Even the success stories of Japan’s energy transition have been tainted. The country is the biggest solar generator in the world after China and the US, thanks to rules introduced after the Fukushima disaster that initially guaranteed payments as high as ￥40 (US$0.27) per kilowatt-hour for 20 years. However, the overreliance on that policy has kept prices high. Most other countries have depended far more on reverse auctions, where renewable developers bid against each other to deliver the best-value project. In Japan, by contrast, prices rise to match the tariff being offered by the government.
As a result, Japan is one of the few places in the world where renewables are still struggling to undercut traditional fossil power. Onshore wind costs about three times what it does in Brazil, China, India and Spain. Solar power has only in the past 12 months dipped down below the US$100/MWh level that most other developed countries breached in the middle of the past decade. That means solar can finally compete with new coal plants on price alone — but it is still costlier than running an existing fossil generator, if you can get a project built at all.
Faced with these impediments, it is hardly surprising that Japan’s energy transition plans are so unambitious. G7 countries last year promised to largely eliminate fossil power from their power grids by 2035. There is very little prospect founding member Japan would achieve this: In 2030, it would still be 41 percent fossil-fired, based on the government’s latest power plan.
Things are likely to wind up worse than that. If local objections continue to stymie a wider restart of the country’s nuclear reactors and electricity demand does not fall as fast as the government projects, fossil turbines could account for 60 percent or so of generation in 2030, equivalent to where Germany was in the 1990s. Development of solar parks, which is going on at record rates in most countries as the cost of photovoltaic modules falls to record lows, has almost ceased in Japan.
The outcome of all this is disastrous on levels that go well beyond the environment. Fossil fuels now account for nearly 30 percent of Japan’s import bill, contributing to a widening trade deficit and inflationary pressures. A country that has worried about its dearth of natural resources for more than a century now gets nearly three-quarters of its electricity from cargoes shipped every day through the tense waters of the South China Sea and surrounding Taiwan. Europe’s rush for renewables after getting cut off from Russian gas last year has done nothing to shift thinking in Tokyo.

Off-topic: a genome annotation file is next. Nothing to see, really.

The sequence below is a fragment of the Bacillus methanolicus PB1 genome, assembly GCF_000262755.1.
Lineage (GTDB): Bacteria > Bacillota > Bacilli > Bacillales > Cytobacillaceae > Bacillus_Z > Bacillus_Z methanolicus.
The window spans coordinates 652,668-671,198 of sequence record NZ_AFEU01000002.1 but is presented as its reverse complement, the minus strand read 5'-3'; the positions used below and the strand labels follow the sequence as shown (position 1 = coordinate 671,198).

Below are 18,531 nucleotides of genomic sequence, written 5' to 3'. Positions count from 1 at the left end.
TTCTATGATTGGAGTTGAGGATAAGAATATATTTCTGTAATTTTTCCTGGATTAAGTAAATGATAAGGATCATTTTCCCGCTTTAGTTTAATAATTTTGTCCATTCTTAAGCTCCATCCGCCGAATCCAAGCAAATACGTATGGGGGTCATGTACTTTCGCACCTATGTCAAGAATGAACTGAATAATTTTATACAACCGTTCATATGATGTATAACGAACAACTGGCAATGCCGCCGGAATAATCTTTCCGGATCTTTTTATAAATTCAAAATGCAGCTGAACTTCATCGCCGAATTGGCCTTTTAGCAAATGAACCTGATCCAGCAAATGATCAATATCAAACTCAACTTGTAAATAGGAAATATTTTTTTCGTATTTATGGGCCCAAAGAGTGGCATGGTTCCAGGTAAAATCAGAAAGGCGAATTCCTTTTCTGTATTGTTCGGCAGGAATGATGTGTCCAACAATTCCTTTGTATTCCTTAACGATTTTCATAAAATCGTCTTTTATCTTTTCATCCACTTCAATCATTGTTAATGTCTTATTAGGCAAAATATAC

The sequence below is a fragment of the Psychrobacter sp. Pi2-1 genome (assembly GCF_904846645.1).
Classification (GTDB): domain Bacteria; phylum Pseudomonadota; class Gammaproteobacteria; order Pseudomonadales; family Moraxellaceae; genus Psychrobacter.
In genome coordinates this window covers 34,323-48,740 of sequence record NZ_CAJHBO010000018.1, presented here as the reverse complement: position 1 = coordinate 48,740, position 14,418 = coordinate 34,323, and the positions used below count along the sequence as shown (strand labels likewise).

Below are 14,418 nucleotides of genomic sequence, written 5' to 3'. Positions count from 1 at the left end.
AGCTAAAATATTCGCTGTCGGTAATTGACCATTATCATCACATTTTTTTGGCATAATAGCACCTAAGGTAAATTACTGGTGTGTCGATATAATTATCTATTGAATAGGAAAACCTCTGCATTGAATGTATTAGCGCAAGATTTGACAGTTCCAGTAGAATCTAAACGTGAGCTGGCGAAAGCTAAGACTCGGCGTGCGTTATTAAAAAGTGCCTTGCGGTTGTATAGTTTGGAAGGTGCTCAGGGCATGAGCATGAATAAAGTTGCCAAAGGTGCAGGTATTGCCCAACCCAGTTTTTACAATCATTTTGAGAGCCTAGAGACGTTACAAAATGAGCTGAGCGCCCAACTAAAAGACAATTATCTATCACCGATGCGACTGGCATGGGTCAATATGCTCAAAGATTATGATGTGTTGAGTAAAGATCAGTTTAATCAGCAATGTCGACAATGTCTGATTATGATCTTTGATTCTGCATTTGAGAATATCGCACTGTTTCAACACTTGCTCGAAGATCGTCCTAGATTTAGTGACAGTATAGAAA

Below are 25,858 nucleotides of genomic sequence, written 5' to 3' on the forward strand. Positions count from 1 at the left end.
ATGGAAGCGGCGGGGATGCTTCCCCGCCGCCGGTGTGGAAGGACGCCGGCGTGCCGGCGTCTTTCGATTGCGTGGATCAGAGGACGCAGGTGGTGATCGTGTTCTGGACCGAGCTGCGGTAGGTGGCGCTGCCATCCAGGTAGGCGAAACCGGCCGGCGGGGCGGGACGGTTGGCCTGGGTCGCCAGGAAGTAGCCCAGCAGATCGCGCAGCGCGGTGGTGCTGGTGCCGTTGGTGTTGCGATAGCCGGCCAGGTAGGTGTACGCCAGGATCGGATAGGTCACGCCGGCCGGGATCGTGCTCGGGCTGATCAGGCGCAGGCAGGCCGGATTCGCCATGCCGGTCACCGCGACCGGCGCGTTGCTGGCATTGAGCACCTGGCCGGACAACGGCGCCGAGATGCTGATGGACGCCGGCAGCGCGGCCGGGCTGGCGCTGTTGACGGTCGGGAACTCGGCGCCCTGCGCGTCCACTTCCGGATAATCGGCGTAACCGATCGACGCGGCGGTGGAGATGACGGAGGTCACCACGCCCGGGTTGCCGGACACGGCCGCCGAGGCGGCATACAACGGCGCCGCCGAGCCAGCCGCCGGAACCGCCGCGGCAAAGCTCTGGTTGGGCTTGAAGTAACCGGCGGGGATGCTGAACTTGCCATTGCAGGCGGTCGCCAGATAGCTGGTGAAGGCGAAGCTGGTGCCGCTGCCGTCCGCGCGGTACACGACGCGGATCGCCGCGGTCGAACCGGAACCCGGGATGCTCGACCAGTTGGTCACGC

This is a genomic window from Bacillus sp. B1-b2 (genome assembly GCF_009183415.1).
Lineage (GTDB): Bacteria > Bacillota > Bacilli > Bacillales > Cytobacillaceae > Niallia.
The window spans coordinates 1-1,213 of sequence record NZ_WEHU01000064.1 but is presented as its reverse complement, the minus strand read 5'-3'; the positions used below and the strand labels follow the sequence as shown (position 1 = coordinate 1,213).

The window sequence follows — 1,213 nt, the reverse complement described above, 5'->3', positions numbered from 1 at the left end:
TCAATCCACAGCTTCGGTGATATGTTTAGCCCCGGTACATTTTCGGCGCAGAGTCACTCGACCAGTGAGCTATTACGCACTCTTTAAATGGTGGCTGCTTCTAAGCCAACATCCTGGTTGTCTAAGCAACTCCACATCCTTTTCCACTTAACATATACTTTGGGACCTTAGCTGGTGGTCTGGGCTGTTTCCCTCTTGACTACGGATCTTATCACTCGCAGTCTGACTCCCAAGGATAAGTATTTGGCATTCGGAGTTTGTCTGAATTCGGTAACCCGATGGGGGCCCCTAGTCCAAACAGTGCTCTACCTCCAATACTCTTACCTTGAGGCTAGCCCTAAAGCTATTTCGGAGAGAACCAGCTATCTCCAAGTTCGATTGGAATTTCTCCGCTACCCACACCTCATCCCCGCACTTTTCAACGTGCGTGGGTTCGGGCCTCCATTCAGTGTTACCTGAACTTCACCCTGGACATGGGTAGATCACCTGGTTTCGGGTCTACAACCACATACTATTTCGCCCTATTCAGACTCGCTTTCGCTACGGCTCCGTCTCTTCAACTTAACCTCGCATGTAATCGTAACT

That is a tragic waste. Japan’s ample hydroelectric capacity and windy offshore waters mean the nation could have a 100 percent renewable grid at prices lower than current electricity tariffs, a study last year showed. But it is not going to happen, unless the government does more to force cooperation and vision from the fossil-fired monopolists that generate and deliver Japan’s plug power.
Other countries should take care before feeling too superior about this. The global wind industry has been bleeding red ink all year. Billions of dollars in losses have been announced by General Electric Co and Orsted AS, while Siemens Energy AG went to the German government for financial support. The US is unlikely to achieve much more than half of its goal to connect 30 gigawatts of offshore wind by 2030.
China’s dirt-cheap solar module prices are not available in the US and India because of trade barriers, and efforts to fix all this look to be falling short. Instead, an intractable blend of protectionism, red tape and institutional inertia very similar to the situation in Japan risks dragging down the energy transition when it is just about to take off. Japan provides a cautionary tale in a world heading toward net zero. The danger is that it becomes a prophecy.
David Fickling is a Bloomberg Opinion columnist covering energy and commodities. This column does not necessarily reflect the opinion of the editorial board or Bloomberg LP and its owners.